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Nearly two-thirds (65%) of mobile-commerce shoppers say they would make more purchases from their mobile devices if it were easier to find products from trusted retailers, according to a recent survey by ChoiceStream, which examined – among other things – the role of product recommendations in online shopping.

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The ChoiceStream 2009 Personalization Survey, which was conducted to? help retailers align their 2010 recommendation strategies with market needs, also found that consumers are not nearly as interested in online shopping when engaged with social networks. It also revealed that that the placement or location, of product recommendations within an e-commerce site are key determinant of whether or not consumers make a purchase.

M-Commerce Hot, SocNets Not

The survey found that while m-commerce is a hot spot for recommendations in 2010, social networking is not.

“If 2009 taught us anything, it’s that smartphones are here to stay and that consumers are starting to see them as a legitimate shopping channel, with 37% of users reporting that they used their device to buy merchandise in 2009,” said Lori Trahan, VP of marketing at ChoiceStream. “As smartphones become more pervasive, it’s critical that retailers optimize ads and applications for those devices to overcome the challenges posed by small screens.”

In terms of product recommendations on social networking sites, ClickStream found that consumers are not as interested.? Only 8.5%of respondents who belong to a social networking site report that they have ever made a purchase while on the site and only 27% say they have any interest in product recommendations from trusted retailers.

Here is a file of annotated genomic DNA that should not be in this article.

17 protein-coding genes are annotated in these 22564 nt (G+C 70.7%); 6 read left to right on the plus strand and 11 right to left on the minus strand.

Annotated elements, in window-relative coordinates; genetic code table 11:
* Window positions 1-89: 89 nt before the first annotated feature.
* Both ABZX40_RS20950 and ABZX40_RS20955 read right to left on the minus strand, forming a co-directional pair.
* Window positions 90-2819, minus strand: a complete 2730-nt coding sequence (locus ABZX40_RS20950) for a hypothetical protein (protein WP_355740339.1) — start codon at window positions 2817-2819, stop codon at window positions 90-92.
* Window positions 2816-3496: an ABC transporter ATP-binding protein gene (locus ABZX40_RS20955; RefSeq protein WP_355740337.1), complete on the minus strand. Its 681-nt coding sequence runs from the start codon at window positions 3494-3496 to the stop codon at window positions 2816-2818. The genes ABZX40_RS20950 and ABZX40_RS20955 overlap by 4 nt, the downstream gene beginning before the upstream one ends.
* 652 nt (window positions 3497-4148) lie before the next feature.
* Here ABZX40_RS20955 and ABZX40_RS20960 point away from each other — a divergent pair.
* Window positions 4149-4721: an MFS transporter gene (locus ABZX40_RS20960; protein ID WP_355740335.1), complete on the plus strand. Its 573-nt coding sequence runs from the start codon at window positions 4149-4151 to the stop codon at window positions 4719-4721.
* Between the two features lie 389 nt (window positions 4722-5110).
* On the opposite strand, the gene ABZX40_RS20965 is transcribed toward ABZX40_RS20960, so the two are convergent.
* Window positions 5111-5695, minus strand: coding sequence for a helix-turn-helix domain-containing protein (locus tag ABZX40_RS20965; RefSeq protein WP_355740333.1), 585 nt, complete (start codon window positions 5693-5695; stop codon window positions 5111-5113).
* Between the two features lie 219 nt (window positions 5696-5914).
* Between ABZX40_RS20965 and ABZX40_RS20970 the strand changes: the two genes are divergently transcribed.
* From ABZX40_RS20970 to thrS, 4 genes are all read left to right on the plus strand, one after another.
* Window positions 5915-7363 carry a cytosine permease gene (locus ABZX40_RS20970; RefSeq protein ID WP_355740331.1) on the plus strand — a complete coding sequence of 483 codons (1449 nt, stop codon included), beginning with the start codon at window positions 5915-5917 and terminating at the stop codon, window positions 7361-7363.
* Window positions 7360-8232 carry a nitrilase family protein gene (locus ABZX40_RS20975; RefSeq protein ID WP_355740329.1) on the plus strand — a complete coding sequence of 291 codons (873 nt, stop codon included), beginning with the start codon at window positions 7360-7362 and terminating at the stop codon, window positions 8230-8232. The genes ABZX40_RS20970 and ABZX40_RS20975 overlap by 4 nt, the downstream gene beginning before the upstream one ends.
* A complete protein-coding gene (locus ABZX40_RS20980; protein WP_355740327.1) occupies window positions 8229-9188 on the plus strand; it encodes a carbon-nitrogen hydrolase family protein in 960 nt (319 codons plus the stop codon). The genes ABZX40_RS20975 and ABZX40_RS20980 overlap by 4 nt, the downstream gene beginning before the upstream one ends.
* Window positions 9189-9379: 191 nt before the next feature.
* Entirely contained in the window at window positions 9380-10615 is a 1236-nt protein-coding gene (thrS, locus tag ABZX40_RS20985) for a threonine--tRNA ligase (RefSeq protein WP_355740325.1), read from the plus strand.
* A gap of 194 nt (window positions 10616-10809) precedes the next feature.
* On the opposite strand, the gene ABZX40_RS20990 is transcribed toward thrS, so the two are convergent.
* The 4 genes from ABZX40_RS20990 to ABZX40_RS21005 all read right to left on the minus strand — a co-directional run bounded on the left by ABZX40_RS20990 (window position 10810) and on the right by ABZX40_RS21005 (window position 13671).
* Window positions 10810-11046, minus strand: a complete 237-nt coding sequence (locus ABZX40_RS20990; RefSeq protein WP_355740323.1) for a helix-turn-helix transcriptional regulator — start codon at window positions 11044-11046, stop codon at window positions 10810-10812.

Based on these results and other market research, ChoiceStream advises retailers to promote their brand experience and offers using social networks but defer significant investment in product recommendations until the market for commerce on those networks matures.

Location, Location, Location

Levels of interest in product recommendations vary not only by channel, but by the placement, or location, of recommendations within retail sites as well, the survey found. For example, 85% of respondents would find it useful to receive product recommendations on product detail, brand and category pages. Less than half of respondents are interested in receiving product recommendations on an order confirmation page.

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The placement of recommendations also has a significant impact on sales, ChoiceStream noted. The majority of active online shoppers (those who spent more than $500 online in the past 6 months) indicate that they have bought something based on a retailer’s online product recommendation, but only 16% claim to have purchased based on a recommendation in a shopping-related email (e.g., shipping confirmation). The majority of purchases were based on recommendations that appeared on product detail pages (58 percent) or category/brand pages (40%).

About the survey: The ChoiceStream Personalization Survey provides insight into consumers’ interest in, and perceptions of, personalization. The survey was first fielded in May, 2004. Each year the survey is re-evaluated and updated where appropriate to ensure that the survey stays relevant and addresses the current issues of the day. Additional findings from the survey will be released in coming weeks.

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